Unfortunately, many novice investors don’t zoom out and look at those last 100 years of market moves — they fixate on one-to-five year time periods, which can often look disconcerting, Rippberger says. “But once you pull out far enough, you’ll see you’re going to be just fine in the markets.” 

How To Invest To Reduce Your Exposure To Risk 

For starters, if you don’t already have a properly diversified portfolio — with investments in different sectors and asset classes — it’s time to get there, Rippberger says. Depending on your time horizon for when you need your money, you can consider a basic bond and equities structure of 50/50, 60/40, or 70/30. “If your time horizon is three years and you’re planning to buy a house with that money, then you don’t want to be taking risks,” he says. “But if you have decades until retirement, you can afford to take a lot more risk.” 

In terms of where to invest, Shah notes that there will always be pockets of stress in the market that are riskier than others — the key is understanding where they are, and trying to avoid them where you can. 

The good news is you don’t need to spend hours studying the economy to see them — just look at how your own behavior has shifted over the last few years, she says. “Working from home is a permanent force of nature, and office space in cities is no longer in as much demand. Similarly with shopping, everyone is buying online, which means shopping centers are in decline, and not likely to make a rebound.” In other words, office and retail commercial real estate is likely a risky investment in the next few years, which you can find simply by looking at the trends that are already part of your everyday life. 

On the flipside, when you’re in search of a promising place to put your money, look at how you’re spending, and the way the world is moving. “We know there is a global drive towards green energy, so eclectic vehicles may do well. And if you’re telling your children they should learn about AI, then that’s a sign that you should consider investing in AI for the long-term,” Shah says. 

“Of course, doing the picking yourself can sometimes be overwhelming as you start to think about the myriad factors that drive a stock price. But there are other options. Buying highly-diversified index funds, low cost ETFs, or target date funds gives you exposure to the broad market, reduces specific company risks and can give you peace of mind. It’s important to find a way to invest that can let you sleep at night.”

How To Know If Your Level Of Risk Is “Right”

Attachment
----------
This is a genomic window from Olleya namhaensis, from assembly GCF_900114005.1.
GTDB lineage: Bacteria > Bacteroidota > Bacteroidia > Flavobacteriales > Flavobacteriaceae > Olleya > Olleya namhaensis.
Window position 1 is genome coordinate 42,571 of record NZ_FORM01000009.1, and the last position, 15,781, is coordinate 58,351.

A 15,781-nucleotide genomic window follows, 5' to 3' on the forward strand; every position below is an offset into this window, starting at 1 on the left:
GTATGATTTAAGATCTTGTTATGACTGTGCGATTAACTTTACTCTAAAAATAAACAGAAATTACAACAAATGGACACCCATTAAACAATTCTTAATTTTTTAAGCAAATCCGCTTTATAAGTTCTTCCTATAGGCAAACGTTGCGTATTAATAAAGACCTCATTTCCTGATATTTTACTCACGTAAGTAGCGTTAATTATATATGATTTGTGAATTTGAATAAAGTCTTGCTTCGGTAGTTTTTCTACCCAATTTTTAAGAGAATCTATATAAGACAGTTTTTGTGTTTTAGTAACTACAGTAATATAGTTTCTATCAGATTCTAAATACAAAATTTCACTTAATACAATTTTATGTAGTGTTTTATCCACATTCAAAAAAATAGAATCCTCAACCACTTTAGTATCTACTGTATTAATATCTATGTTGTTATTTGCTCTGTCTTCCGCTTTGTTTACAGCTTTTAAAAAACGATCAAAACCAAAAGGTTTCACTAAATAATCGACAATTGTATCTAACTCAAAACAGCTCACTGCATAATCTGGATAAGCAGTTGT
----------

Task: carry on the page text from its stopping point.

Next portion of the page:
What if you’re not sleeping at night — not because you’re worried about the investments you have, but because you’re worried about those you’re missing out on?  There’s a chance you should be taking more risk.  (One sanity check: Take 110 and subtract your age.  If you don’t have close to that amount in stocks, you may not have enough risk.) “If you have those FOMO moments that start to envelop your thinking, decide what portion of your income you want to dedicate to investing, and step into the market gradually so you can build up that confidence and understanding,” Shah says. 

On the other hand, you may be taking too much risk if you ever find yourself fearful of what would happen if one particular stock or industry tanked. “If the thought of that company going to zero sends you into a panic, then it’s time to diversify [which in and of itself is a way to] start taking less risk,” Rippberger says. 

No matter what your level of risk tolerance is today, research is the key to keeping a healthy perspective on things as you grow as an investor. “Read up on what you’re doing. If you don’t understand it, don’t invest in it,” Rippberger says. 

Continue your research by learning more about investment risk and risk tolerance at

This story was sponsored by Principal Financial Group®

About Principal Financial Group®

Principal Financial Group® is a global financial company focused on improving the wealth and well-being of people and businesses. In business for more than 140 years, Principal® helps customers plan, protect, invest, and retire, while working to support the communities where they do business, and build a diverse, inclusive workforce. Learn more about Principal at